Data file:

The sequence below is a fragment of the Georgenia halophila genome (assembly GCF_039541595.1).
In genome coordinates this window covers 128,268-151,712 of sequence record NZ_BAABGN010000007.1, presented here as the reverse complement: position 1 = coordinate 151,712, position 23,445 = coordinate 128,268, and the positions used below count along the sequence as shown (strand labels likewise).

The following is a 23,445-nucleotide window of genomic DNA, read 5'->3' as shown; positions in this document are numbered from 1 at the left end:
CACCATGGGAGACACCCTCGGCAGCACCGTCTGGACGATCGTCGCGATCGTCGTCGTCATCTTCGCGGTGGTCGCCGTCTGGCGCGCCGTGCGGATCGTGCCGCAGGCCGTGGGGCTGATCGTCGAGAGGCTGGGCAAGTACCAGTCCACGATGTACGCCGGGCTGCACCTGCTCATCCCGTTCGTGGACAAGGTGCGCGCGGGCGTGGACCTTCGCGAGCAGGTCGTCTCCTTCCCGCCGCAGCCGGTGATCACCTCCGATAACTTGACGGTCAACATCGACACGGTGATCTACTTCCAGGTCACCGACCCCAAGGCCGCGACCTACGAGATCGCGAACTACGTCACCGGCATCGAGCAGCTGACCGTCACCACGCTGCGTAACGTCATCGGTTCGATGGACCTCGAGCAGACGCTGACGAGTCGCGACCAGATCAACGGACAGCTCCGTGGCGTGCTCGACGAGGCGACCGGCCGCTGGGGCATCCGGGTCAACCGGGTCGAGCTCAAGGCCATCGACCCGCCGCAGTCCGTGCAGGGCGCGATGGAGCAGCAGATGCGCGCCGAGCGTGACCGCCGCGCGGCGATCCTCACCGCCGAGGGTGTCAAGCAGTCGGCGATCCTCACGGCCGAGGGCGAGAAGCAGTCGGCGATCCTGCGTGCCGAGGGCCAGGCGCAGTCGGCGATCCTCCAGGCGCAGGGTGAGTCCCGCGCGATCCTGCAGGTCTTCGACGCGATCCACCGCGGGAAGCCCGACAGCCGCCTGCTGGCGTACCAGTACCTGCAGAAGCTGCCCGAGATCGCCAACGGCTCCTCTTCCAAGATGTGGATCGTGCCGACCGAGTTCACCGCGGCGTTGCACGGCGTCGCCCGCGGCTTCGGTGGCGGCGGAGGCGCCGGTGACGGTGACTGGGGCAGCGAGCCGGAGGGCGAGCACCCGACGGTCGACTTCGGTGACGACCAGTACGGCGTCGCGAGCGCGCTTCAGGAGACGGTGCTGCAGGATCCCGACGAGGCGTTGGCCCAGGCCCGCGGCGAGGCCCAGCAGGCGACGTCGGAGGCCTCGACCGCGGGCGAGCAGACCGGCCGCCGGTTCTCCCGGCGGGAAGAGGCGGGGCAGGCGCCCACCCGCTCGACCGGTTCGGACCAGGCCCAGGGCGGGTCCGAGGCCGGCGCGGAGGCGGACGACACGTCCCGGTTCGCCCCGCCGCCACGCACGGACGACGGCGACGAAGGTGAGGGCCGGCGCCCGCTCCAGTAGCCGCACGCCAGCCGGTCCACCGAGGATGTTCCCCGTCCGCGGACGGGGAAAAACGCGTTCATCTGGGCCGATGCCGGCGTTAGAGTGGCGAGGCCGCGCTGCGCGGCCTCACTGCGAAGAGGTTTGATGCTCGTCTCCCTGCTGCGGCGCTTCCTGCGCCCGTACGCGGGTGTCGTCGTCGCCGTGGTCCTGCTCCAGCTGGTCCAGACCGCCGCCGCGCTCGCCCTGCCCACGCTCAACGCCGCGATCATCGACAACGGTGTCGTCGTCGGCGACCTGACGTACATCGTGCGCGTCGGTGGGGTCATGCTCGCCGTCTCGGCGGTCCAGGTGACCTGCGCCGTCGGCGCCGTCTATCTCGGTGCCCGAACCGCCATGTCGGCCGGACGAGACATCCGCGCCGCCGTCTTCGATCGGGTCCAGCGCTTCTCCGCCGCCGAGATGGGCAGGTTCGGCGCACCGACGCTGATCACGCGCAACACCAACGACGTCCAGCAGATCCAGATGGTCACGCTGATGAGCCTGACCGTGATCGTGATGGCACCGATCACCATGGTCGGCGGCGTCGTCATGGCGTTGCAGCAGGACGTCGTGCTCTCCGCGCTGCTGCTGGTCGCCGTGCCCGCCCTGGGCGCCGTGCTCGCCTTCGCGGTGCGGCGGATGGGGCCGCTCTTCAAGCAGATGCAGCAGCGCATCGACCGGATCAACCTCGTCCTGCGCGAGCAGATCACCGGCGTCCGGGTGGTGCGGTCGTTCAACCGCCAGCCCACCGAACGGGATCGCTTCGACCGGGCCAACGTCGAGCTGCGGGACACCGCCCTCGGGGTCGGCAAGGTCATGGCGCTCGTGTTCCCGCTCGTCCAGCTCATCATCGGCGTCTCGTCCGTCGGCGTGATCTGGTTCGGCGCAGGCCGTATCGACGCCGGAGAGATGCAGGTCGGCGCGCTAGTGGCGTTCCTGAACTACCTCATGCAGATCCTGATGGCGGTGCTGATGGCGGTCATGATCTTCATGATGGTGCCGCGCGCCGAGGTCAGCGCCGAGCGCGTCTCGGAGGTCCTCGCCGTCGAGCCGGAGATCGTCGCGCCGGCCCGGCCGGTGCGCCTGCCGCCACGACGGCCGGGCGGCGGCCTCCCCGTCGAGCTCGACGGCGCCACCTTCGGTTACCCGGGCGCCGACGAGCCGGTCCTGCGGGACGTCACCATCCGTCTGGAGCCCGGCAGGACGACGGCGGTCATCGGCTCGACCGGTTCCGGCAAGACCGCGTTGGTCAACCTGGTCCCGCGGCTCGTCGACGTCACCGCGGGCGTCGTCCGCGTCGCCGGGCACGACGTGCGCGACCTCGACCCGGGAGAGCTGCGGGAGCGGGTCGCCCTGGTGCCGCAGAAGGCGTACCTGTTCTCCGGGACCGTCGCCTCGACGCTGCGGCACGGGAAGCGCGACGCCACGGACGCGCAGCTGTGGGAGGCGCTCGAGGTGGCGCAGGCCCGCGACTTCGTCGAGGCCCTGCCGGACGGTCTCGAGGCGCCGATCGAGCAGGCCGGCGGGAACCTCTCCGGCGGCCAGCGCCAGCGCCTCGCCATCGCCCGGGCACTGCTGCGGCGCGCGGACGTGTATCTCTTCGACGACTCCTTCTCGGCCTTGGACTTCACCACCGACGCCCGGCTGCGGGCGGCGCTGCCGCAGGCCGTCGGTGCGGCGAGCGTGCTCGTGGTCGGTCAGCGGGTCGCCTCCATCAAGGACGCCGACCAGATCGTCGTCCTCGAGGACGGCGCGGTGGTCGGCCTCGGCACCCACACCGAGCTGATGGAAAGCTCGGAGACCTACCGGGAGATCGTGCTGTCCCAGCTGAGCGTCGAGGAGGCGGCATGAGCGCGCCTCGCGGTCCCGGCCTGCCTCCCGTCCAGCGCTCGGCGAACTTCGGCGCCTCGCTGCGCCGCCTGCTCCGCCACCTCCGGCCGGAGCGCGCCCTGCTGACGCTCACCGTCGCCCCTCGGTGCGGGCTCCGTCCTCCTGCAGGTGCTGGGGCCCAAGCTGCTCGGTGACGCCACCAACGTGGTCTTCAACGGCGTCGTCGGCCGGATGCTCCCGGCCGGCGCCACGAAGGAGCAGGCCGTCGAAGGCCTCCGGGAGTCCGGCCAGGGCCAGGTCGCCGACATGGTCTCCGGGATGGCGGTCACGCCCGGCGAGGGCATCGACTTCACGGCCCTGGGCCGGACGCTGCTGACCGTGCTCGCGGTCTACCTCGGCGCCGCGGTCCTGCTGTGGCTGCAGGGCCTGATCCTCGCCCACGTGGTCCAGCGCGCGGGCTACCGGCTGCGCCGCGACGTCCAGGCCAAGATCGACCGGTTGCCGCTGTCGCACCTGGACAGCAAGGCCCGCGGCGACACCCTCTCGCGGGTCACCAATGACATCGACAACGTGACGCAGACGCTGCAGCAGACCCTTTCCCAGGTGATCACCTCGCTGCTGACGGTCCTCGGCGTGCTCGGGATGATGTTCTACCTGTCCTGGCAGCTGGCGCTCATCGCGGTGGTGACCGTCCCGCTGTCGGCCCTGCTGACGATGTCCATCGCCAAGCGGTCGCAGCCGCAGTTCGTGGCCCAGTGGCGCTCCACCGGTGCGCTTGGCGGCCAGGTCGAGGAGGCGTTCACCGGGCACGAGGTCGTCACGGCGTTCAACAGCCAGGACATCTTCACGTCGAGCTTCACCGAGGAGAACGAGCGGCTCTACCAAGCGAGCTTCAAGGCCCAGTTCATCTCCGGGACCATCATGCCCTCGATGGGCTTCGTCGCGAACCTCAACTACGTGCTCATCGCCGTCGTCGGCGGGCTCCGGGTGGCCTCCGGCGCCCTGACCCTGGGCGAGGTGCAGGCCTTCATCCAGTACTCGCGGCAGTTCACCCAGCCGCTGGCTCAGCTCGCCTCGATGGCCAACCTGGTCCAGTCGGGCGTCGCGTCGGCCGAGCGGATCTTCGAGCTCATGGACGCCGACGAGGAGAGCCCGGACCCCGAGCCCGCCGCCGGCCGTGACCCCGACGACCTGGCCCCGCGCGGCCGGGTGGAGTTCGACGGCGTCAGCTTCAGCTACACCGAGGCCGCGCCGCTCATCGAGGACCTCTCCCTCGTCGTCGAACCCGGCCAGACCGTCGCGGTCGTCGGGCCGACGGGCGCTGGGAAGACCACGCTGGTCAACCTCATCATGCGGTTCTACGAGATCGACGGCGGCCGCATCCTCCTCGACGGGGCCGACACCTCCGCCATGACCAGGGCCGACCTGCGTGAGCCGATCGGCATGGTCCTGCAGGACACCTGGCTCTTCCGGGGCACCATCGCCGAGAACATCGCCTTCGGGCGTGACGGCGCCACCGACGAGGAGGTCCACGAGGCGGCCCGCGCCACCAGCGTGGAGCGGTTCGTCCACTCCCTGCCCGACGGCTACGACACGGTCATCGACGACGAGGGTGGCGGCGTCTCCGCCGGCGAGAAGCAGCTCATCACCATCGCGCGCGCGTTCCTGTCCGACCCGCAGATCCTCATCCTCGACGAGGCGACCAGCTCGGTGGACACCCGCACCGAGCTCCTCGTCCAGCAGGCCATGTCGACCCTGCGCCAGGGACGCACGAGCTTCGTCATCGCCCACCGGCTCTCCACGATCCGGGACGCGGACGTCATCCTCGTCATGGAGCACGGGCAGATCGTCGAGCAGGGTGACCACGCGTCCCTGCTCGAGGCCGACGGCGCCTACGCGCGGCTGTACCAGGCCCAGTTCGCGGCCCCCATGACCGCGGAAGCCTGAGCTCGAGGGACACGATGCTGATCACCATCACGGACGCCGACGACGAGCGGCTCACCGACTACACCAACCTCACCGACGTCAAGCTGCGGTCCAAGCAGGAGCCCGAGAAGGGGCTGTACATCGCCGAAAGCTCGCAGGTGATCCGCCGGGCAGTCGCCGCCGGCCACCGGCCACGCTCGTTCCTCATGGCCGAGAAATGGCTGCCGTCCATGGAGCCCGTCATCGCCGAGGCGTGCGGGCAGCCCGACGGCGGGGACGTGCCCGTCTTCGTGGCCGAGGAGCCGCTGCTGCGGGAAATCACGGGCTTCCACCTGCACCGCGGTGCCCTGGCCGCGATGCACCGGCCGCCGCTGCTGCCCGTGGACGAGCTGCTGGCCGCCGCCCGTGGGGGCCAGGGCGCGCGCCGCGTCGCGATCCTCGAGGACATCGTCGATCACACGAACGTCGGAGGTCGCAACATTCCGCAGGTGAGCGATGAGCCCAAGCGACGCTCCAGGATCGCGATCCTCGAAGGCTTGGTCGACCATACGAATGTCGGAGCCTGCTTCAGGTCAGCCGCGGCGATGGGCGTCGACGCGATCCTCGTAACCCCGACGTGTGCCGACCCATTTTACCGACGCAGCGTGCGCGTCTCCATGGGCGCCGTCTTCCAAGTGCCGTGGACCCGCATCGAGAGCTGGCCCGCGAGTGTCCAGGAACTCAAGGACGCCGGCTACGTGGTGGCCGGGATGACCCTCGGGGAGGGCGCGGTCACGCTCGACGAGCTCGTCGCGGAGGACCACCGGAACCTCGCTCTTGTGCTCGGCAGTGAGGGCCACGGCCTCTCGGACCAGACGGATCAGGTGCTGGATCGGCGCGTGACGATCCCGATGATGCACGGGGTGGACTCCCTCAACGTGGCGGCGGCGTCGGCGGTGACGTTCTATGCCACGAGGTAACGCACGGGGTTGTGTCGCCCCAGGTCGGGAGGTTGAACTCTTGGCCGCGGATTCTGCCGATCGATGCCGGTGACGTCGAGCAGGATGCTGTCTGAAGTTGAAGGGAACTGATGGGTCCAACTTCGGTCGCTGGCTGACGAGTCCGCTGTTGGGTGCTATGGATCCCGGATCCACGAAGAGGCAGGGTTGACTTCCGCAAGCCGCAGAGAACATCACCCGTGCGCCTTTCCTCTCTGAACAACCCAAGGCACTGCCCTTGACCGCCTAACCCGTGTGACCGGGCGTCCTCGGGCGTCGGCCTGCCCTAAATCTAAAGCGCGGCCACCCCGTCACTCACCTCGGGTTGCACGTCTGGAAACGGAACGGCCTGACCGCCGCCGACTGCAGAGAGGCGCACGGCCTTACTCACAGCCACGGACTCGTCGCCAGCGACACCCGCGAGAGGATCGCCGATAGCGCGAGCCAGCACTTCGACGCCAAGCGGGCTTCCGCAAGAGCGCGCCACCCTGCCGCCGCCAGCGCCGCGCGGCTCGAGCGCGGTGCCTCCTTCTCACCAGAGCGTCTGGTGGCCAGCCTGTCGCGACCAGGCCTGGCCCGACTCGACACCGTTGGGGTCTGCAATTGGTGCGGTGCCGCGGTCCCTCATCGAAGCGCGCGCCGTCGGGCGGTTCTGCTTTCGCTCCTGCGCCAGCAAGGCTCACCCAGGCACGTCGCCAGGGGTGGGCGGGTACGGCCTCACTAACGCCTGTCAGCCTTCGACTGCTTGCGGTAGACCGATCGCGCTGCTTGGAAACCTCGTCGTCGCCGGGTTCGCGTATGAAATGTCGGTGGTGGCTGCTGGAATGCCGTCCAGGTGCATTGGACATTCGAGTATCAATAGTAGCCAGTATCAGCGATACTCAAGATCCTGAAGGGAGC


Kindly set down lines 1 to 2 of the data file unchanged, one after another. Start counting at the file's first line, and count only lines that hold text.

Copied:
The sequence below is a fragment of the Georgenia halophila genome (assembly GCF_039541595.1).
In genome coordinates this window covers 128,268-151,712 of sequence record NZ_BAABGN010000007.1, presented here as the reverse complement: position 1 = coordinate 151,712, position 23,445 = coordinate 128,268, and the positions used below count along the sequence as shown (strand labels likewise).